Personalized Health Care Initiative Workshop: "Understanding the Needs of Consumers in the Use of Genome-based Health Information Services". Awareness and Understanding of Genetic Testing

07/07/2008

Familiarity with Genetic Testing

  • Consumers have heard of genetic testing, but feel their knowledge is limited.
Which of the following statements best describes how much you know about genetic testing?
I have not heard anything about genetic testing 0%
I have not heard of genetic testing, but I do not know much about it 56%
I know quite a bit about genetic testing 44%
I know quite a bit about genetic testing 0%
I consider myself an expert on genetic testing 0%

Feelings Toward Genetic Testing

  • Many consumers say their overall feelings about genetic testing are neutral, largely because they don't know enough about it to have an informed opinion.
Feelings Toward Genetic Testing
How would you rate your feelings about genetic testing overall?
Extremely positive 31%
More Positive than negative 22%
Neutral 56%1
More negative than positive 11%
Extremely negative 0%

1."I would have to hear more about it"

 

chart

Familiarity: What is Genetic Testing --- Four green rectangles with text inside:("A procedure used to find out the make-up of a person");("Completing a series of tests, to determine various things such as health concerns");("screening for susceptibility to genetically transfered diseases through different means");("research based on gene or DNA identification to help determine an effect on someone or condition related to his/her genetics and family"), counter-clockwise, respectively . Inside the four triangle diagram are four circles with text inside:("History -cell make up,ethnic background, family, paternity"); ("Risk - Disease Carrier, Preganancy Planning, long- term health);("Information- research, advanced, future, computers);(Healthcare --doctor, insurance, cost, healthcare & prevention), clockwise, respectively.

Familiarity: Who...Why...Where?
Who is likely to get genetic testing Why do they need genetic testing? Where do they go to have it done, and by whom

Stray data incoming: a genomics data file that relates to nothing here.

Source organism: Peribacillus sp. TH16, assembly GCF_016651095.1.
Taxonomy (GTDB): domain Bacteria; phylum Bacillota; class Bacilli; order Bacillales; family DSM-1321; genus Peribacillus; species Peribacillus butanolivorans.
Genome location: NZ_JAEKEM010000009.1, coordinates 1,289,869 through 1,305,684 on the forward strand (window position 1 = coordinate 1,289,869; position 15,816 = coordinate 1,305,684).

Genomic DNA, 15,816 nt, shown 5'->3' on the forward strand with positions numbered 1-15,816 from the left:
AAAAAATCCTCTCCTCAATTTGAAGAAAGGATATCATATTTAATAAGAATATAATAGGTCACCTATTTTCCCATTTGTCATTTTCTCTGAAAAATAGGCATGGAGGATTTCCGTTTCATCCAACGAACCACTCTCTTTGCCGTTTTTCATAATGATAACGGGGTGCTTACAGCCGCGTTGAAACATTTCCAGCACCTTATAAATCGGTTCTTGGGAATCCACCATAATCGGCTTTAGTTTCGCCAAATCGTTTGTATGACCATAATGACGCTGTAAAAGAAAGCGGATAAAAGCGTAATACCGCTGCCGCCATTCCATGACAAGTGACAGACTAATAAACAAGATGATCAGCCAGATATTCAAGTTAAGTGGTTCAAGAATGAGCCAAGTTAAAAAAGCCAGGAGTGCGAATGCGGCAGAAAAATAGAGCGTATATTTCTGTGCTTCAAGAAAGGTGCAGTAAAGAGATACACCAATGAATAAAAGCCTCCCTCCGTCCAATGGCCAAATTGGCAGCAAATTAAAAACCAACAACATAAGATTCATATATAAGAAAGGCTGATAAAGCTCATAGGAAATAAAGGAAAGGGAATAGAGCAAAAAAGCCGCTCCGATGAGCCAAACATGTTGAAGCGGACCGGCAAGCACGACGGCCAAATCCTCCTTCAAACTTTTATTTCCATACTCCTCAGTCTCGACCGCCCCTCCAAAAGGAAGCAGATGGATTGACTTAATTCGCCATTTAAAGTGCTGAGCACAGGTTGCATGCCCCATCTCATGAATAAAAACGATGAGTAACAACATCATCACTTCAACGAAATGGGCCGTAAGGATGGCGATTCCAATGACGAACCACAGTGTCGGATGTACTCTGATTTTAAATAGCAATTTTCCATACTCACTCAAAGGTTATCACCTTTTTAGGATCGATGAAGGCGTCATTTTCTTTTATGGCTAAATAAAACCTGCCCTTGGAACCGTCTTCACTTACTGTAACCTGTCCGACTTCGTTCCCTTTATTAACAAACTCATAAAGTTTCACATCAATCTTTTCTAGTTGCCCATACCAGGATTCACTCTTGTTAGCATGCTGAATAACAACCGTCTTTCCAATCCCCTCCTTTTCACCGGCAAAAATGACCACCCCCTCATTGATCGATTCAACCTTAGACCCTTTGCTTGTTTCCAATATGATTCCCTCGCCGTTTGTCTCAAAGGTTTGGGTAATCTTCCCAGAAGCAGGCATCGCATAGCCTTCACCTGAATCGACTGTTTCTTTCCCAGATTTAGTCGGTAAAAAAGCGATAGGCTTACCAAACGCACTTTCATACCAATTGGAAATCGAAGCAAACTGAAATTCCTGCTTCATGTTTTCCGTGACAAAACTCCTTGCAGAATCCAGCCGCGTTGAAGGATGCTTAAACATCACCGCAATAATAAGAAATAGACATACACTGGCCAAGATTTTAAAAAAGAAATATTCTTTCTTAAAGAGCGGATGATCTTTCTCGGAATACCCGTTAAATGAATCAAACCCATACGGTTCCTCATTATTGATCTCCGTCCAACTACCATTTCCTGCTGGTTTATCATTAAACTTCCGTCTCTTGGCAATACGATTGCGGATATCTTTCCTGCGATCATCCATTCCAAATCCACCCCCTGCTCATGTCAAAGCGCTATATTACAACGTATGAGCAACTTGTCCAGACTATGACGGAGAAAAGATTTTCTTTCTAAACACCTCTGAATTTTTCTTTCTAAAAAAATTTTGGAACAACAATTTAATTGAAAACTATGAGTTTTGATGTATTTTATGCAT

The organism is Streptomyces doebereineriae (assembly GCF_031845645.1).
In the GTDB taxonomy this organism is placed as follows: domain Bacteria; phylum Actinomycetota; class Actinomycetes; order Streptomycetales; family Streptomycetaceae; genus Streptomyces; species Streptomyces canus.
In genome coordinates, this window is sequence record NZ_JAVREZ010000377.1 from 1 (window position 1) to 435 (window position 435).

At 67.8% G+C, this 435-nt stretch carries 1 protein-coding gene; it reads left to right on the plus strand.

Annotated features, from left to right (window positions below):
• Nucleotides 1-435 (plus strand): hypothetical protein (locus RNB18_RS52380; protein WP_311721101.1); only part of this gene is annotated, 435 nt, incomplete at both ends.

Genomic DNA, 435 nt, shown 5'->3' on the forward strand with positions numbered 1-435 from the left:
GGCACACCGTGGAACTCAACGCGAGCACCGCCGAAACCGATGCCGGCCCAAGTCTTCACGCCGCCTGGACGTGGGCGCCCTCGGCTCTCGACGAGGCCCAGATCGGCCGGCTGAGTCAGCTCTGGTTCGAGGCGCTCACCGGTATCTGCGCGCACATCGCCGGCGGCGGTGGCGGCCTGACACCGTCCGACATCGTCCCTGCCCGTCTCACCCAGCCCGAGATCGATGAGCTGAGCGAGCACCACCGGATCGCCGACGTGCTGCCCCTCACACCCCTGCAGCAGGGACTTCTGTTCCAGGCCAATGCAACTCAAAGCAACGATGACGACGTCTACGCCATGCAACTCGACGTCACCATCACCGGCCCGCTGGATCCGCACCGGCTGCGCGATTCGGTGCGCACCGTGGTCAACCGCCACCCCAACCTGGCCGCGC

• Everyone(if possible)
  • Everybody
  • Children, parents, and grandchildren
  • Anyone interested in finding or helping cure diseases
  • People who suspect they have susceptibility of disease
  • People with a bad medical history
  • People with conditions that can't be diagnosed
  • Overweight man or woman
  • Babies and children
  • Children
  • Couples
  • Prospective parents
  • Pregnant women
  • People who can't get pregnant
  • To prevent future disease or lessen negative outcome of disease
  • To know if and what chance of having a baby with a disease
  • To plan a pregnancy
  • Suspicion of likelihood of disease
  • Better health for you and your family
  • Know how much time you have
  • Prevention
  • If predisposed to disease with family history
  • Future research to help others
  • Advances in medicine
  • Doctor's office
  • Hospital
  • University hospital
  • Specialist
  • DNA lab
  • Overseas
  • Approved facility

 

Familiarity: Direct-to Consumer Services

  • None of the participants in this study were aware that they could currently purchase genetic testing from an online company
    • One respondent, though, was not surprised because "you can buy everything else online".
    • They also had no idea about cost for the test, with estimates ranging from $20 to $2500 for testing for one disease.
  • Most were skeptical of the accuracy of the test
    • Worrying that their test would get mixed up with someone else's
  • While most consumers said they would consider having the test done online, they remained skeptical
    • And all said that if the online test came back positive they would go to the doctor to take another test
  • All consumers also said that they would take their results to their doctor for interpretation

Perceived Benefits of Genetic Testing

  • Consumers say that genetic testing is valuable because it provides information about their health, and gives them the opportunity to seek treatment.